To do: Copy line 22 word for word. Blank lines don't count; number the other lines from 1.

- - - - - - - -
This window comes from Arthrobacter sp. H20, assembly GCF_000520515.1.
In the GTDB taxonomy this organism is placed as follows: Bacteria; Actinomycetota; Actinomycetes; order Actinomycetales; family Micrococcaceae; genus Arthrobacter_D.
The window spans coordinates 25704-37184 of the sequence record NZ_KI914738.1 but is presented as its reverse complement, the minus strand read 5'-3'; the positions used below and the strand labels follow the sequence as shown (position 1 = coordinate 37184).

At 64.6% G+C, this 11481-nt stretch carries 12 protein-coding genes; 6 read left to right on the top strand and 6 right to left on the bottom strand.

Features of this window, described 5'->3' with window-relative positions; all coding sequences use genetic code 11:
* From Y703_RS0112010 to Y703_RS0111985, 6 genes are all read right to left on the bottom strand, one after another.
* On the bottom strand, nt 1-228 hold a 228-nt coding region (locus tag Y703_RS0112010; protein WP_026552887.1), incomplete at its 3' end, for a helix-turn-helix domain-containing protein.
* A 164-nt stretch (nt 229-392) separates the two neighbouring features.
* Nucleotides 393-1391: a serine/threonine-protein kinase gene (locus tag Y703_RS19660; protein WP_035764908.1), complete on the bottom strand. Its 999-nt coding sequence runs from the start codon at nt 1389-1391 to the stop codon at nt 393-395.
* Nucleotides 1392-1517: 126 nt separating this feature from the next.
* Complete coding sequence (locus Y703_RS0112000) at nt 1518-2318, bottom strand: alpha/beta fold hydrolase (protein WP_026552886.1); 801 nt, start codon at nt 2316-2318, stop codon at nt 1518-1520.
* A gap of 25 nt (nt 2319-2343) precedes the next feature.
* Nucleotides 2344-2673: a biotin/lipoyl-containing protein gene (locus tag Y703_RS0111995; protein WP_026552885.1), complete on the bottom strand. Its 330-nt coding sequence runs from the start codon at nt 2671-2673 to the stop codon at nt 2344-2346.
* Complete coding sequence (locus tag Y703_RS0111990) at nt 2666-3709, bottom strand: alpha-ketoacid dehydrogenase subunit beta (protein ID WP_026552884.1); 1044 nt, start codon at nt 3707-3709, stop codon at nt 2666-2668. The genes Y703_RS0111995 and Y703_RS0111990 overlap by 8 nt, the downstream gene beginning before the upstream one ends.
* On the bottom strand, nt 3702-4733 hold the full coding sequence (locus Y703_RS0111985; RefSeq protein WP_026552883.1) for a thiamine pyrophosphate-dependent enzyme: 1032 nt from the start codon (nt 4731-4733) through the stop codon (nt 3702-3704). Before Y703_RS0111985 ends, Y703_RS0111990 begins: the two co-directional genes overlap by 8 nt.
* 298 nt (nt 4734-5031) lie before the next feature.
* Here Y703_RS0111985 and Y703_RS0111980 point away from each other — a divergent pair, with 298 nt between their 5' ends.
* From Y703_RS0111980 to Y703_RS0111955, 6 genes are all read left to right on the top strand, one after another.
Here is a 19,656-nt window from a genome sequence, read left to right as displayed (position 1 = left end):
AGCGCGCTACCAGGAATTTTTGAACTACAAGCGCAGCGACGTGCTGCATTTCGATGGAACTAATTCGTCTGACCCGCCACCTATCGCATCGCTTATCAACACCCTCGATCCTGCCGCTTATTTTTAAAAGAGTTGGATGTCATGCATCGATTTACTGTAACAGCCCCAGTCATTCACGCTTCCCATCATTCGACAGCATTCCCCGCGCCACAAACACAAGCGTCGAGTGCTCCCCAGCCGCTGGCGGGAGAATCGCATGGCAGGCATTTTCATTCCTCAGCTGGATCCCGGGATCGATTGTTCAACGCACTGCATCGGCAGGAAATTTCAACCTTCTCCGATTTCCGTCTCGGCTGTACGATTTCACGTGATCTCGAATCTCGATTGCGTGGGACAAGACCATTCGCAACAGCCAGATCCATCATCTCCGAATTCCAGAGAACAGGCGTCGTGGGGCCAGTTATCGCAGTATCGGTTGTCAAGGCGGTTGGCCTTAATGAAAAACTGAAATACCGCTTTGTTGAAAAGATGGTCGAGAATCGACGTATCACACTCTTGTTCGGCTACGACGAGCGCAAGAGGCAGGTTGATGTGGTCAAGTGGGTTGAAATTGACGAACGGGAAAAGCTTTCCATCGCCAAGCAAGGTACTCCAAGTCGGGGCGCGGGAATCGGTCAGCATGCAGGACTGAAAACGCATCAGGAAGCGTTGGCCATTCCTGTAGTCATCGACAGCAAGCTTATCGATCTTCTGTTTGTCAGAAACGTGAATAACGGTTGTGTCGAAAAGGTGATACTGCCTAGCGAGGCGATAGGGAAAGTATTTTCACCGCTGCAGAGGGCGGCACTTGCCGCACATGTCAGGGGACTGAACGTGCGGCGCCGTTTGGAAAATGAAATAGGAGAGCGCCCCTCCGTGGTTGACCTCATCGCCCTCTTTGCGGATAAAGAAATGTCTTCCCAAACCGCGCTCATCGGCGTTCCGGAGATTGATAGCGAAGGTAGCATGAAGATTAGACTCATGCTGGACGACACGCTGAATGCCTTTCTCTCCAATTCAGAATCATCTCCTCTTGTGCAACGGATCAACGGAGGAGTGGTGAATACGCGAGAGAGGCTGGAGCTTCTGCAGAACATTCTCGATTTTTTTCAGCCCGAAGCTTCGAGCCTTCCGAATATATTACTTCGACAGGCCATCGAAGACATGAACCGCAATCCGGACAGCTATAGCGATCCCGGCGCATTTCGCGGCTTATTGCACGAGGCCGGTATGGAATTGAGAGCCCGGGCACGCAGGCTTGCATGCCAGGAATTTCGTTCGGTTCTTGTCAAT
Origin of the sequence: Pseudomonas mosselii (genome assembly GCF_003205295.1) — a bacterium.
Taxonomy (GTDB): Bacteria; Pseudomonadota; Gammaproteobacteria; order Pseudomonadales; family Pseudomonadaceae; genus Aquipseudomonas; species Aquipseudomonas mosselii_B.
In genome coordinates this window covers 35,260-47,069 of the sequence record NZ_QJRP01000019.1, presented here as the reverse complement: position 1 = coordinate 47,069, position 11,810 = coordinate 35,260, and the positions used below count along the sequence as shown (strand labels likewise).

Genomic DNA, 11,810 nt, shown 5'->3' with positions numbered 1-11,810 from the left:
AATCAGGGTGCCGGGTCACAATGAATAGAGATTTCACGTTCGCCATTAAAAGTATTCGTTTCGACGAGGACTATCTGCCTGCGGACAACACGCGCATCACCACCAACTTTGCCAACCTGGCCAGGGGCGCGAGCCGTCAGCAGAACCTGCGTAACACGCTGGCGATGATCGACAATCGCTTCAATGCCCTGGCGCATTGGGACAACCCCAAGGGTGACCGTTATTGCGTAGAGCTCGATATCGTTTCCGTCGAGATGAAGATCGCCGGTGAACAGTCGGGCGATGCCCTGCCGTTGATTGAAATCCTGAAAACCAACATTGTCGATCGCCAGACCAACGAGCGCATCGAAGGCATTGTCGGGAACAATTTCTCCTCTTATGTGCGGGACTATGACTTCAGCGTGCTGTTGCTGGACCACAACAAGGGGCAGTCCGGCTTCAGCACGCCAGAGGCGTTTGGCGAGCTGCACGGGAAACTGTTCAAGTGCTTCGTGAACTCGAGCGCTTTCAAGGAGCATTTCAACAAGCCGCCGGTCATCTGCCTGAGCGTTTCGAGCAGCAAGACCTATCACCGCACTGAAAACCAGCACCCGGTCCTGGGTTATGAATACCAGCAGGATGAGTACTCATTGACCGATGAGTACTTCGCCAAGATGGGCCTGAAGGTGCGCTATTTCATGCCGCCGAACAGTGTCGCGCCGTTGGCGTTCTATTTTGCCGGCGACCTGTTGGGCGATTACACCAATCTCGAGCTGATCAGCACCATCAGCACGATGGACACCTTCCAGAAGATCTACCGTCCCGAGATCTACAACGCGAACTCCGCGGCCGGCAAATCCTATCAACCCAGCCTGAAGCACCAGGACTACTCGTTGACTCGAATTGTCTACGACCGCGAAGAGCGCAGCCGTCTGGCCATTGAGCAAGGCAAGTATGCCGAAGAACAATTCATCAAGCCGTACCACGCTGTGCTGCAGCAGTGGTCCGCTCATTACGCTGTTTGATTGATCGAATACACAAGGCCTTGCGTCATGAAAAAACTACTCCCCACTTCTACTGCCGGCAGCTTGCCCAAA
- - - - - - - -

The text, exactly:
Taxonomy (GTDB): Bacteria; Pseudomonadota; Gammaproteobacteria; order Pseudomonadales; family Pseudomonadaceae; genus Aquipseudomonas; species Aquipseudomonas mosselii_B.